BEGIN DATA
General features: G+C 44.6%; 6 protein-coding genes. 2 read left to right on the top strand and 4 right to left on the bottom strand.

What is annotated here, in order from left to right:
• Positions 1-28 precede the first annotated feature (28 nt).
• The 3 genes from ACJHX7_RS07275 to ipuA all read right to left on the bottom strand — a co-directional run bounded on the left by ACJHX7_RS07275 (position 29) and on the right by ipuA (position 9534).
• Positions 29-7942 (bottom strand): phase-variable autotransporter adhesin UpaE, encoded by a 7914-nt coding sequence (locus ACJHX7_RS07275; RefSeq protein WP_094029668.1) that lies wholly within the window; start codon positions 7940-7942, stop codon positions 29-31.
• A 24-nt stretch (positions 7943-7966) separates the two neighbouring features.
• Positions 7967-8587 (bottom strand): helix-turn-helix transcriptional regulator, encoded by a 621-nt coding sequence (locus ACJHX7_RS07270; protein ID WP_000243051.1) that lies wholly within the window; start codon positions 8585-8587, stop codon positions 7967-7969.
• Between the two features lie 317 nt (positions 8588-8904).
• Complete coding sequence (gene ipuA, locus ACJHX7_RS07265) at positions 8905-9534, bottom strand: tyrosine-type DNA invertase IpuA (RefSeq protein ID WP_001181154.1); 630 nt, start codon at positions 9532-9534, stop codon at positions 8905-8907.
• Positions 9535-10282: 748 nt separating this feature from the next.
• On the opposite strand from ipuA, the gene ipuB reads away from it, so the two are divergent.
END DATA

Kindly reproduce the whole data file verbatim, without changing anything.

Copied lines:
General features: G+C 44.6%; 6 protein-coding genes. 2 read left to right on the top strand and 4 right to left on the bottom strand.

What is annotated here, in order from left to right:
• Positions 1-28 precede the first annotated feature (28 nt).
• The 3 genes from ACJHX7_RS07275 to ipuA all read right to left on the bottom strand — a co-directional run bounded on the left by ACJHX7_RS07275 (position 29) and on the right by ipuA (position 9534).
• Positions 29-7942 (bottom strand): phase-variable autotransporter adhesin UpaE, encoded by a 7914-nt coding sequence (locus ACJHX7_RS07275; RefSeq protein WP_094029668.1) that lies wholly within the window; start codon positions 7940-7942, stop codon positions 29-31.
• A 24-nt stretch (positions 7943-7966) separates the two neighbouring features.
• Positions 7967-8587 (bottom strand): helix-turn-helix transcriptional regulator, encoded by a 621-nt coding sequence (locus ACJHX7_RS07270; protein ID WP_000243051.1) that lies wholly within the window; start codon positions 8585-8587, stop codon positions 7967-7969.
• Between the two features lie 317 nt (positions 8588-8904).
• Complete coding sequence (gene ipuA, locus ACJHX7_RS07265) at positions 8905-9534, bottom strand: tyrosine-type DNA invertase IpuA (RefSeq protein ID WP_001181154.1); 630 nt, start codon at positions 9532-9534, stop codon at positions 8905-8907.
• Positions 9535-10282: 748 nt separating this feature from the next.
• On the opposite strand from ipuA, the gene ipuB reads away from it, so the two are divergent.